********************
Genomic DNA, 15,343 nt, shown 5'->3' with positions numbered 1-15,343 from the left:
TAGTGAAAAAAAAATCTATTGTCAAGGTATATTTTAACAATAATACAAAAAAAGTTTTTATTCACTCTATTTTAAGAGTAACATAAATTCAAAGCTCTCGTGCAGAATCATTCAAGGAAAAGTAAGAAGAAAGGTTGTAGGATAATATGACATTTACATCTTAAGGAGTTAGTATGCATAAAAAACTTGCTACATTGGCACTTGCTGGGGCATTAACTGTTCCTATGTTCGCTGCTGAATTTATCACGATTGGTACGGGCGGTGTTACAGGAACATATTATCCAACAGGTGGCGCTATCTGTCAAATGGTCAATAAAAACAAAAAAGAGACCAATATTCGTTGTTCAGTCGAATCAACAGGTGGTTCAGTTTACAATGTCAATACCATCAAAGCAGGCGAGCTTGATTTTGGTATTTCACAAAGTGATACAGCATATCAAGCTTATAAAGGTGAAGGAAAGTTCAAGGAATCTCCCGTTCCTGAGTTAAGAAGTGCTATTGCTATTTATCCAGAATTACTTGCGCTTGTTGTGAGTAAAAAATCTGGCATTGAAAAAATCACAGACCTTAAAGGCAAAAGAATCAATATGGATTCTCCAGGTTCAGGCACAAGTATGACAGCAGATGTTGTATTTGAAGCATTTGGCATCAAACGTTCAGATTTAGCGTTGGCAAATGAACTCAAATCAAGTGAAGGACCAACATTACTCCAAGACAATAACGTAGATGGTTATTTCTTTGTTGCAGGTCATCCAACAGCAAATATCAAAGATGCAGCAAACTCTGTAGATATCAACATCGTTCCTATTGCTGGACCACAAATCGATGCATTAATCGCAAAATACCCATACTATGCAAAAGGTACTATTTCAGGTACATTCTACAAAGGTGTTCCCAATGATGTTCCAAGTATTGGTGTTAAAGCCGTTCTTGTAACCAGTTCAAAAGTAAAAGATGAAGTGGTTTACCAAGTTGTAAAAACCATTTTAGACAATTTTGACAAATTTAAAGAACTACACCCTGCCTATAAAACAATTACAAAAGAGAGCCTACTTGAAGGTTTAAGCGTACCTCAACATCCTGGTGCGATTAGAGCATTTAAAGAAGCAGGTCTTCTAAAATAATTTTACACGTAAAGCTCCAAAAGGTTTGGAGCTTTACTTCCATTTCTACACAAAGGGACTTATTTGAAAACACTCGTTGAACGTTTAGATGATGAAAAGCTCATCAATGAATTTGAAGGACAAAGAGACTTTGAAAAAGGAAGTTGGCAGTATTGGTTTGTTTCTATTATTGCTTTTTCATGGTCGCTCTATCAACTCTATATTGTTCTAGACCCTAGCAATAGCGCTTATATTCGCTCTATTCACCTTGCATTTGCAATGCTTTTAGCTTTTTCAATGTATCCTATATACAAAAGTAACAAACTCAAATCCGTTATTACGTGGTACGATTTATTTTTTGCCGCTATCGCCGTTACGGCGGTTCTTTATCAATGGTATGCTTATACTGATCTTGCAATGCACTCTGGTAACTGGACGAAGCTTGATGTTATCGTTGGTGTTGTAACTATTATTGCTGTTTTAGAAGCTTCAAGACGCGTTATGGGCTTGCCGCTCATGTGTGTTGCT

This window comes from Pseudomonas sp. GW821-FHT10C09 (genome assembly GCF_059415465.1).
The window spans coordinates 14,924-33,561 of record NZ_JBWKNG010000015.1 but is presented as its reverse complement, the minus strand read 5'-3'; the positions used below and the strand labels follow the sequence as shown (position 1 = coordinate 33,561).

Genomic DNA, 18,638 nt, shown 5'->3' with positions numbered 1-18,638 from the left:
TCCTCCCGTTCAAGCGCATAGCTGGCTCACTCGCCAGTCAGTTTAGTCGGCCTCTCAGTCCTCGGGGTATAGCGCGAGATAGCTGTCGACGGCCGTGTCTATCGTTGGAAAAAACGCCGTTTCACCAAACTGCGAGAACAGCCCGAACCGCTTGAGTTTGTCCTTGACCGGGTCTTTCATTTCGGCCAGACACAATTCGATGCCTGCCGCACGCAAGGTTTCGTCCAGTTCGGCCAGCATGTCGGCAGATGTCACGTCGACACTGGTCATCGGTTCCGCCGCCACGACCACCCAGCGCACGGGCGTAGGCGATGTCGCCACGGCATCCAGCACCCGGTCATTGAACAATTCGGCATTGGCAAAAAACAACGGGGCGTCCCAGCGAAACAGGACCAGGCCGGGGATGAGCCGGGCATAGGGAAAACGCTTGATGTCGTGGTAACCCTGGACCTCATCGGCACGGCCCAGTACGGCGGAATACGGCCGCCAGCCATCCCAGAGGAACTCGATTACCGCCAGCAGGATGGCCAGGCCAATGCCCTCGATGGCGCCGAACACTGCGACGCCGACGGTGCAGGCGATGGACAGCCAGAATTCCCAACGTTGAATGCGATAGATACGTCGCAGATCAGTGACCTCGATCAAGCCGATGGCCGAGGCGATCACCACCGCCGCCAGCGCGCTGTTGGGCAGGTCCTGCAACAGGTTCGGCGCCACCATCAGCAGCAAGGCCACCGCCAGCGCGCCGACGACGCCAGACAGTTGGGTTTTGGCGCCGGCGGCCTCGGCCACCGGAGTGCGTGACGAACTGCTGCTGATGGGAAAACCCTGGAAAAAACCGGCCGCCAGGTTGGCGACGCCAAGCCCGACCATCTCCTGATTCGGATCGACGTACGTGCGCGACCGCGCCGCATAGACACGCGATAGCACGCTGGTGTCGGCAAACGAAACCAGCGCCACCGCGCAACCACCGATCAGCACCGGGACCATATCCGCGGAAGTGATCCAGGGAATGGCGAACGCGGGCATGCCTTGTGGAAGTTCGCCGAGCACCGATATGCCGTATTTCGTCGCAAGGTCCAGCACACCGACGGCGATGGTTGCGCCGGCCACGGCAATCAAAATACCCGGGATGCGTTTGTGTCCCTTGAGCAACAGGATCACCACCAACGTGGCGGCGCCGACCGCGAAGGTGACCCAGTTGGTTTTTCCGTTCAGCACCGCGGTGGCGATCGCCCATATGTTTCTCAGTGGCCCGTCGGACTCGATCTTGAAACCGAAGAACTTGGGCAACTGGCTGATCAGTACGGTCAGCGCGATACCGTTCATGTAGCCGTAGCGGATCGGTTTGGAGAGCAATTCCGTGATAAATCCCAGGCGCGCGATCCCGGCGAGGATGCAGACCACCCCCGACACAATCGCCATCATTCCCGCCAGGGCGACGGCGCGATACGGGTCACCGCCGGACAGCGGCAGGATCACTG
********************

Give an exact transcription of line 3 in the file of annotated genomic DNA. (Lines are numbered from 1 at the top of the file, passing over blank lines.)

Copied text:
This window comes from Pseudomonas sp. GW821-FHT10C09 (genome assembly GCF_059415465.1).